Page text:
The reigning principle of free-market health care - as opposed to the Obama administration’s socialist system - is justice.


The president is counting on his ability to cancel the true meaning of his policies by using words that obscure their nature, or denying labels that are apt.  Don’t let him get away with it.



NOTES

1.  “False ‘Death Panel’ Rumor Has Some Familiar Roots,” New York Times, 13 Aug 2009, http://www.nytimes.com/2009/08/14/health/policy/14panel.html?scp=1&sq=False%20Death%20Panel%20Rumor&st=cse


2 comments:

Doug Reich said...

Excellent post. Your identification of the "death panel" now being used as a straw man is dead on and adds a ton of clarity to this issue. This is a classic leftist tactic - when those that think in principle extrapolate the logic of their plans they can use this to smear the principled thinker as an "extremist" or "fear monger".

I also liked your explanation of how they get away with fascism, i.e., claiming they don't want to takeover an industry "just tell it what to charge, who to hire, etc." This is exactly why they can get away with fascism but not outright socialism. Socialism would require them to take a principled stand and explain a takeover. Using fascist tactics (allowing nominal private property but calling the shots) allows them this "veil of obscurity" and to more easily get away with the contradiction.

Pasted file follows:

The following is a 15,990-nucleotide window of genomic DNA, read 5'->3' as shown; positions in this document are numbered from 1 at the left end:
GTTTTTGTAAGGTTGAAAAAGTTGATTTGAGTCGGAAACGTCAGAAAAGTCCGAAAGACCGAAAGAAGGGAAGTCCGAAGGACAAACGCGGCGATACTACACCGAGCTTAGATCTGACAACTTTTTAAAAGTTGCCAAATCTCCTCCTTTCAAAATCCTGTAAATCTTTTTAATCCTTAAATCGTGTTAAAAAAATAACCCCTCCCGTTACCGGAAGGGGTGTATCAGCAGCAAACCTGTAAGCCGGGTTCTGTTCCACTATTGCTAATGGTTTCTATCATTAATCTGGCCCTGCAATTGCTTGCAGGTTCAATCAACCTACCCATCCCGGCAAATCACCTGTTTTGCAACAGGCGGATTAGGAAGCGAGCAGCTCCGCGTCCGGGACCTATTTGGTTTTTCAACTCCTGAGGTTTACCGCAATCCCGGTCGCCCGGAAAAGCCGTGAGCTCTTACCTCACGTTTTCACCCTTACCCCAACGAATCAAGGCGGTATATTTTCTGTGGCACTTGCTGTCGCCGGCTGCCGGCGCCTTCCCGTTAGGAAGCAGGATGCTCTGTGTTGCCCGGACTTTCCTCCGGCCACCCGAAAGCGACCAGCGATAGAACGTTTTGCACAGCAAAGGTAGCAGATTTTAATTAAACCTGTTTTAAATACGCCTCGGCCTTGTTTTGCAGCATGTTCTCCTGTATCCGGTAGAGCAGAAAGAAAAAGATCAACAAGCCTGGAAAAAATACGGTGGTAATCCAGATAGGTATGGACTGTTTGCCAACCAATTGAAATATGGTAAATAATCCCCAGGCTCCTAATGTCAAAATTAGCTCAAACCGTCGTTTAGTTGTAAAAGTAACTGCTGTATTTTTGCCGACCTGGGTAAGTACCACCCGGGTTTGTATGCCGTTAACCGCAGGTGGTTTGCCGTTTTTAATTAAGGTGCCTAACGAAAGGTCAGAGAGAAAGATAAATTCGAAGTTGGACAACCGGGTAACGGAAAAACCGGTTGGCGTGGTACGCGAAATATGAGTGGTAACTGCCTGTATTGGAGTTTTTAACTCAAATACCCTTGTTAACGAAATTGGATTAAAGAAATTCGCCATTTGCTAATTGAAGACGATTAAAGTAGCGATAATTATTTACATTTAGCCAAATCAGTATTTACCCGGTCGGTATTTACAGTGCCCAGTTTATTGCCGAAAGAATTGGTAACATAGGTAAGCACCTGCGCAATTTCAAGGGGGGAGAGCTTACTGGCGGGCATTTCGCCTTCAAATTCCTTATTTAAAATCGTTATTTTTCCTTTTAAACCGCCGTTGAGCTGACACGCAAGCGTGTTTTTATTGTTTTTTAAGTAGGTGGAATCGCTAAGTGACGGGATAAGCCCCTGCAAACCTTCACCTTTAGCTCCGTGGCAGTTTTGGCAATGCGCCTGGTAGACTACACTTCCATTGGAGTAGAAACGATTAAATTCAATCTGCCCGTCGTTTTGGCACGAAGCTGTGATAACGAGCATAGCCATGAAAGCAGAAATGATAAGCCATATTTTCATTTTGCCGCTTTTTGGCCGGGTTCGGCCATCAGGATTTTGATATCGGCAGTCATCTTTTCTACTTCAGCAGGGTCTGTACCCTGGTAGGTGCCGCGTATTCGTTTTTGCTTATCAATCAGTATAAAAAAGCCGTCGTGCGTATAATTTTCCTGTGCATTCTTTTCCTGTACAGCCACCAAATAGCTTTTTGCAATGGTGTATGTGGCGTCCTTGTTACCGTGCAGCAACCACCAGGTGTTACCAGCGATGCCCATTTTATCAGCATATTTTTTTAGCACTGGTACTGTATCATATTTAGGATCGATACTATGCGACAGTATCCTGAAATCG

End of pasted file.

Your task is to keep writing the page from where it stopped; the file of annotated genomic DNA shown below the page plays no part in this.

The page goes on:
Thanks again for an enlightening post.

Stephen Bourque said...

Thanks for the comment, Doug. That is a very perceptive point you make that I had not explicitly named: that the fascist element (i.e. maintaining the pretense of private ownership) helps them get away with it.

There are so many examples of this doublespeak, I'll have to devote a post to it sometime soon.